The ability to laugh at oneself, mixed with a hefty dose of vanity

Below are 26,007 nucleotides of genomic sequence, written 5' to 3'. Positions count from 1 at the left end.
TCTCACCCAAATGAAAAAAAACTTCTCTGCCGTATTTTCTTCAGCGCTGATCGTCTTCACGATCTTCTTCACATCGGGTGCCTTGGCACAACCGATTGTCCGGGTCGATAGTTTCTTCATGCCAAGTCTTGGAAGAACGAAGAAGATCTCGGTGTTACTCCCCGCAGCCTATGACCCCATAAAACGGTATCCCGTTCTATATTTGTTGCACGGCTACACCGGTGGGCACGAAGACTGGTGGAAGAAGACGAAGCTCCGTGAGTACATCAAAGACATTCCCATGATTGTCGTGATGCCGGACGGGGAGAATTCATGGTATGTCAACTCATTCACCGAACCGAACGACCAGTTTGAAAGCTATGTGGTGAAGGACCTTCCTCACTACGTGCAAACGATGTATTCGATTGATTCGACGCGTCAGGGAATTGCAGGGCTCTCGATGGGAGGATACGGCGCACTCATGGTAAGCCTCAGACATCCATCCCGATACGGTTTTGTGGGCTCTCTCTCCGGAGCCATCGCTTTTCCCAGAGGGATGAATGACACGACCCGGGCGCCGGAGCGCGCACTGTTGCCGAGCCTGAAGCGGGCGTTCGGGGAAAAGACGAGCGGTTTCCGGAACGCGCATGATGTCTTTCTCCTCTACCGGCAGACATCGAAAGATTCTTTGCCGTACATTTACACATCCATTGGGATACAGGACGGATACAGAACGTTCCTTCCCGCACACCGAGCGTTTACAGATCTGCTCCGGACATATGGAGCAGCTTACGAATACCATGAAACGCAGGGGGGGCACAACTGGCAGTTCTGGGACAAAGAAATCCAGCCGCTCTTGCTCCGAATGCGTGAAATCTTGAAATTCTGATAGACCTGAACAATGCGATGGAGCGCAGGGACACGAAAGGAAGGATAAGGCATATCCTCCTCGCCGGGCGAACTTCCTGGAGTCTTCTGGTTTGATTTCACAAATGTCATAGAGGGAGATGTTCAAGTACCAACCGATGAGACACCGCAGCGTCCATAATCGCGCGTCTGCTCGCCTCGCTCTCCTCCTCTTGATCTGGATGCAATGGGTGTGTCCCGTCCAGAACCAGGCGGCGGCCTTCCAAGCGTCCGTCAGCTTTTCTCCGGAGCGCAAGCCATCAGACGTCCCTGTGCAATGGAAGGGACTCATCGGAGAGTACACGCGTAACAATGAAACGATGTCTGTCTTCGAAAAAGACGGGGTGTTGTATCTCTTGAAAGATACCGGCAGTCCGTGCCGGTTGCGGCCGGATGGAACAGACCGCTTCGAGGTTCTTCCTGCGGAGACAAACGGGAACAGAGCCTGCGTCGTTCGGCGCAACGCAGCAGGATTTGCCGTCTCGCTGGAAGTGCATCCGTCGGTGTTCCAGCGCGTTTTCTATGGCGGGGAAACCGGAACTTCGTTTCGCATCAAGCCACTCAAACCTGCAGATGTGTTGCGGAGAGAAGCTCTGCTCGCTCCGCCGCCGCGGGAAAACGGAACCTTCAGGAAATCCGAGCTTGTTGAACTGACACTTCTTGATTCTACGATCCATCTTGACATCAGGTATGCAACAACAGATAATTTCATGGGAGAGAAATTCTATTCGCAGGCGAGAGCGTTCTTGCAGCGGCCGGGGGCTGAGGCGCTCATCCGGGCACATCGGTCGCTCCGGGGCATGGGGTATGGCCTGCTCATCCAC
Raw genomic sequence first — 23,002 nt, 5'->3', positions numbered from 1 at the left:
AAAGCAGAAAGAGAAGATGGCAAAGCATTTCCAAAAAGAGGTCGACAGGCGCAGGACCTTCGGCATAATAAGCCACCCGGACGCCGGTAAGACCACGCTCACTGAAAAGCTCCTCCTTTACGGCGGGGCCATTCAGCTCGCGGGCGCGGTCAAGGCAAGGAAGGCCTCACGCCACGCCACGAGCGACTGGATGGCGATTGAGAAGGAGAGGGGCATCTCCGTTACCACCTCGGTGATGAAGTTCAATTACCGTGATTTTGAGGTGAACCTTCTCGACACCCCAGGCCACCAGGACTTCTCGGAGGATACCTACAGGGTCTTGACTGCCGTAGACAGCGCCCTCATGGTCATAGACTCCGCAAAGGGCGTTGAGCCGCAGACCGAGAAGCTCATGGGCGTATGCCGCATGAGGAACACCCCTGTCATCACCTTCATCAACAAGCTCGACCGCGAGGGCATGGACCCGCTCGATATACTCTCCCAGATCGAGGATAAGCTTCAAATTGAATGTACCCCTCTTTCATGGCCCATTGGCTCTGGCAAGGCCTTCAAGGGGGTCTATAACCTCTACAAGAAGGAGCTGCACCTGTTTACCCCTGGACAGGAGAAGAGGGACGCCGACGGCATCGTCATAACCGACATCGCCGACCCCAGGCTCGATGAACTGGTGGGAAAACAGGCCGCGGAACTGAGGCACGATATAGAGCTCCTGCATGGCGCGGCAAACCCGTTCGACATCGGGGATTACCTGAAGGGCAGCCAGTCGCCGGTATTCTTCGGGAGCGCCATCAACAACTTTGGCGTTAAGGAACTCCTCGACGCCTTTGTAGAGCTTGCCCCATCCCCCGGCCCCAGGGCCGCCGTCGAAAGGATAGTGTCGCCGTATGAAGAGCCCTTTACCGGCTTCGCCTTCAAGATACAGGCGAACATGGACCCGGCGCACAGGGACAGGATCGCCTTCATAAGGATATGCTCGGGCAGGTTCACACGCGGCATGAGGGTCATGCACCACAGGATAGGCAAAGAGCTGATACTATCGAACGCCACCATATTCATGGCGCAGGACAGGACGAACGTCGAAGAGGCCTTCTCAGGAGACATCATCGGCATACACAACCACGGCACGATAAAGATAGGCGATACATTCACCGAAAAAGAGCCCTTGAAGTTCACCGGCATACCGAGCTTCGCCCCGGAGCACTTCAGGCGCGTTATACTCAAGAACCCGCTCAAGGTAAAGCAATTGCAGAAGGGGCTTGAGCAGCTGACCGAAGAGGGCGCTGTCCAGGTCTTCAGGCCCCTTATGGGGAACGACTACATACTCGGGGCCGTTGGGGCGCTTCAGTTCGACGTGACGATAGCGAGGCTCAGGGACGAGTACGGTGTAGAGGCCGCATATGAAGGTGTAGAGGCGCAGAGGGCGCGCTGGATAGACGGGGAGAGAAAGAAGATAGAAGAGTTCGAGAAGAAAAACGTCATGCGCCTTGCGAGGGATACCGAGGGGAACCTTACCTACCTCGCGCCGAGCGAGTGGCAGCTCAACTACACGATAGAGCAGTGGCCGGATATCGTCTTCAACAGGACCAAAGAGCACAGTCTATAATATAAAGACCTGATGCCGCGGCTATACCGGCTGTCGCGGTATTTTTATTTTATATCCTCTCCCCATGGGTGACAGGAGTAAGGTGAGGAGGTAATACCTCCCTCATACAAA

When karaoke meets the Greek temperament, albeit temporarily, the results are very interesting. «Greeks, as with other Mediterranean peoples, are uninhibited and unself-conscious about singing their joys and sorrows among their peers, where anything goes,» said Giorgos Piperopoulos, professor of sociology, psychology and communication at Thessaloniki University. «On the other hand, the old concept of a steady group of friends no longer exists, nor is there the supportive sense of collectivity in musical expression. However, what does exist to an extreme degree is supposed talent. Technology itself has been used to promote beauties with supposed singing talents at our nightclubs, where loud music drowns out out-of-key singing. My personal view is that karaoke is a substitute for the real values of personal or collective expression with a guitar or an accordion, just as TV fills up a lonely hole in the hearts of Greeks of today. The biggest victims here are children who identify or imitate, encouraged by their parents’ hidden, unfulfilled longings.» Late in coming «It is no coincidence that karaoke was late in coming to Greece,» said Aphrodite Panayiotakou, a musicologist specializing in cultural management. «Naturally one can’t judge it using musical criteria, but only as a sociological phenomenon, since it has nothing to do with any kind of musical training. So from that point of view it is extremely interesting, since it includes two diametrically opposed concepts: self-deprecation and self-admiration. «Greeks are not accustomed to making fun of themselves in public. We are all children from small communities, where one’s image is important.» «Nevertheless, karaoke by its very nature presupposes the participation of all concerned, and also humor, since anyone can take up the microphone, no matter how good their voice is. So on the one hand one is forced to break with one’s idealized public image, but with the right attitude one could even be applauded,» adds Panayiotakou. Amusing kitsch Karaoke also involves some vanity. «There are a lot of people who think they can sing, and karaoke suddenly gives them an audience and the hope they will be discovered,» says Panayiotakou. «However, karaoke does not help the really talented. The music is usually badly orchestrated on a synthesizer, with idyllic scenes projected onto a screen. The whole atmosphere is one of outrageous kitsch designed to amuse. Personally I think what would really take off in Greece are karaoke collections of folk songs.»